The month will round out with publication of Chicken Soup for the Soul: Lessons Learned from my Cat. It’s no secret I’m a cat lover. My story, “Blood is Thicker than Water”, recounts a 2012 Thanksgiving week night when someone dumped two kittens and a mama cat in my yard. Catching kittens is like winning a greased pig contest. They’re fast and wily. If Cub hadn’t been so protective of his littermate Piper, the story would have ended differently. Piper and Cub, the kittens, and Jenny the mama all found their furever home that night. Cub is on my desk as I write this.


It's been quite a busy two months after a long, fallow, period. I hope to do it again soon.


Writers and readers, how has the start of 2023 been for you?

Friday, January 27, 2023

Unclear on the Concept: A Blog by Warren Bull

 Image by Robbin Higgins on Pixabay

“We are all born ignorant but one must work very hard to remain stupid.” Benjamin Franklin

We all do things that backfire, or at least leave us aware of how badly a good idea can go. It is humbling to examine examples and to remember our own lapses such as the ones noted below.

Al Gore, when Vice President, attended a meeting with Asian-American business people in 1993 that was later criticized as possibly encouraging future campaign contributions from non-citizens. His reaction included the statements, “I did nothing wrong” and “I will not do it again.”

Kari Lake, former Arizona gubernatorial candidate is suing the state for election fraud and using attorneys who are presenting the same evidence, that, in an earlier case was described by the judge as “false” and resulted in Lake’s team being told to pay court costs for both sides as well as the judge referring the attorneys for professional sanctioning.

In 2021 u/ilan555 Posted “The moon is more useful than the sun since it gives light during the night, when it is dark. The sun shines only in the daytime when it is light anyway.

A caller phoned a talk radio program suggesting that highway road signs saying “Deer Crossing” should be relocated since there had been a number of accidents at those places and the deer must not have been reading the signs.  (I heard the call.)

“Yes, I’m sure the gun is unloaded.”

I did an evaluation for involuntary hospitalization with a person who would not answer questions, repeatedly shaking her head and pointing to her ear. It seemed to me to be a way to avoid being evaluated. As if it was a standard practice, which it was not, I handed her a pencil and motioned signing her name on a release of information form. She waved her hands around and said. “I can’t because I’m blind.”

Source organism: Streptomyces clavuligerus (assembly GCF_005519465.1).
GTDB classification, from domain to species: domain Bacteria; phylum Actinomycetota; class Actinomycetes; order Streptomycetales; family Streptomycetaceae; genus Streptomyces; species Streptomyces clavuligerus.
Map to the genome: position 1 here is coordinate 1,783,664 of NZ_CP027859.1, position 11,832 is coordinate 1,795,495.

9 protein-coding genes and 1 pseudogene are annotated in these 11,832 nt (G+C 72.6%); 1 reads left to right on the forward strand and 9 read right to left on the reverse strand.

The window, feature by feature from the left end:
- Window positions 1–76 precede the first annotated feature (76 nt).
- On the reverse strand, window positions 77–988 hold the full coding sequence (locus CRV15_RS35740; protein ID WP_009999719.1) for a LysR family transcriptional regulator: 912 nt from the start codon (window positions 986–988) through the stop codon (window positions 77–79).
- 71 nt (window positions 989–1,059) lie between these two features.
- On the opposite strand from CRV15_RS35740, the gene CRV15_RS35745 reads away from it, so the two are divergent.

39-year-old Charles Vacca, an instructor at an Arizona firing range showed a nine-year-old girl how to shoot a single bullet from an Uzi machine gun. After one shot, he took the weapon from her and switched it to fully automatic mode. The girl was unable to control the weapon. She shot and killed her instructor.  

Bullywatch, an organization that donated all its proceeds to families of bullying victims, came up with their own distinct wristband to be worn by anyone who was against bullying as a gesture of unity against the bullies, they had their heads in the right place. Unfortunately, one important thing they failed to consider was how a bully’s mind actually works. What others may have seen as a pretty powerful message against bullies and harassment, the bullies saw as a marker for who to bully next. Students wearing the wristband were much more likely to be targeted by bullies than students who did not.



Photos of dead marine animals found on the beach make their way into the viral cycle every couple of months or so these days, though back in 1970, something like that was less “further proof of everything bad we’ve done to the oceans” and more, “Huh, what the hell is that?” So, when a dead whale washed ashore in the town of Florence, Oregon, in 1970, the authorities tried to find the best way to get rid of it without causing any trouble for the nearby beachgoers. How did they go about it? By blowing it up with dynamite. 

Yup, a bunch of adults, presumably people qualified to deal with such situations, figured it would be better to just blow up one of the biggest mammals on the planet and act like nothing happened instead of just putting it back in the water and letting the natural ecosystem dispose of it or at least calling other authorities. They also used a lot of dynamite so as to vaporize the small chunks of the exploding whale. Needless to say, the incident was a disaster; the sprayed bits not only showered the people nearby with some unwelcome and presumably stinking whale fluids but also severely damaged one of the cars parked there.
Whenever colonization is mentioned, the Brits get most of the blame, as they admittedly had the biggest empire of them all. Yet, many other European powers dabbled in it, many times reaching close to or even overtaking Britain as the most prolific colonizer of them all. France was one of them, with the jewel of their empire in Hanoi, Vietnam (then known as Indochina).